We recently celebrated our grandson Henry’s eighth birthday. I haven’t a doubt in the world that he has already begun planning what his ninth birthday cake will look like and what should be on next year’s birthday gift list.
My daughter described her boy so very well on her Facebook post commemorating her second son’s birth.
“This kid will start a conversation with a stranger with “Do you want to learn about me?” He refuses to let a bee sting slow down his fun. He crosses his eyes in his school portrait just to make people laugh. He’s always thinking about something grand. He has my heart. Happy birthday, Henry!”
He has his Grandma Cindie’s heart too.
Henry snuggled up to me on the sofa at our family Thanksgiving gathering with a special request. He wanted US to decorate his birthday cake together. This boy always has a plan.
“We’ll have mommy bake the cake, ‘cuz her cakes taste good,” then gushed with great anticipation, “and I will help you decorate it because you make the cakes look good.”
How could a grandma refuse?
Henry further informed me of his grand plan. He wanted a “basilisk” cake, then told me everything he knew about basilisk lizards. It’s a good thing that this boy is a walking encyclopedia when it comes to anything reptilian because I had NO IDEA what a basilisk was. Henry and I poked around a little bit on Google so he could show his less than informed Grandma Cindie what one looked like. I didn’t know there were basilisk snakes (of Harry Potter mythology, of course) and basilisk lizards. Henry assured me he wanted the lizard variety. “It’s cool, Grandma! It can run on water.” (Click here if you’re even remotely interested in learning more about basilisks.)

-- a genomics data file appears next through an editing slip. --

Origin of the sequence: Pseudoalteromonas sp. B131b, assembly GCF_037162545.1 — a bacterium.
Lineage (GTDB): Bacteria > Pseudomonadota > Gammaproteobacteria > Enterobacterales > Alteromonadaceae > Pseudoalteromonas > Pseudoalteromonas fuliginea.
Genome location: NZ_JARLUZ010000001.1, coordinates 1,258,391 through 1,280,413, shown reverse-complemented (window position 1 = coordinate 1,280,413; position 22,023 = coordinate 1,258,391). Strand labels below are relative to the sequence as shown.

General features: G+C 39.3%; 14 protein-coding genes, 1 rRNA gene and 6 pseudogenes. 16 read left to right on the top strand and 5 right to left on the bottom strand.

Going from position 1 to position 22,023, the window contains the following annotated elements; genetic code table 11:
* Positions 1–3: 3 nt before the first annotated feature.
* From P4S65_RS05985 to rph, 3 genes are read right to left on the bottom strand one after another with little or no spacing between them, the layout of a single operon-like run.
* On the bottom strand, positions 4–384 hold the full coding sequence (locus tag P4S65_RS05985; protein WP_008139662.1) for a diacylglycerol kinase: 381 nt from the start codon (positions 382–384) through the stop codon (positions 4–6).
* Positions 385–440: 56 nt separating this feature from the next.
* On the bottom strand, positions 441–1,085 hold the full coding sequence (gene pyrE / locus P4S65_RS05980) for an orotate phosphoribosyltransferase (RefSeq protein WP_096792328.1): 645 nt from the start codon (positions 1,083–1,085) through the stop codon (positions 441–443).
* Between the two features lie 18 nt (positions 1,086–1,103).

Yes, that is pretty cool. And a pretty ambitious decorating feat for the two of us. I am by no means a professional cake decorator but willingly spend an entire day trying to come up with whatever a beloved grandchild dreams up.
We were up to the baking and decorating challenge.
I ended up baking the cake using my daughter’s recipe, baking up three chocolate 8″ layers to hopefully carve up and assemble into something that resembled a lizard…a basilisk in particular. My hubby helped me shop for a few of the details we would need, per Henry’s ideas, like orange M&M candies to make the eyes and animal crackers to crush and use for making the sand the basilisk would be crawling on.
As his mommy said, “He’s always thinking about something grand.”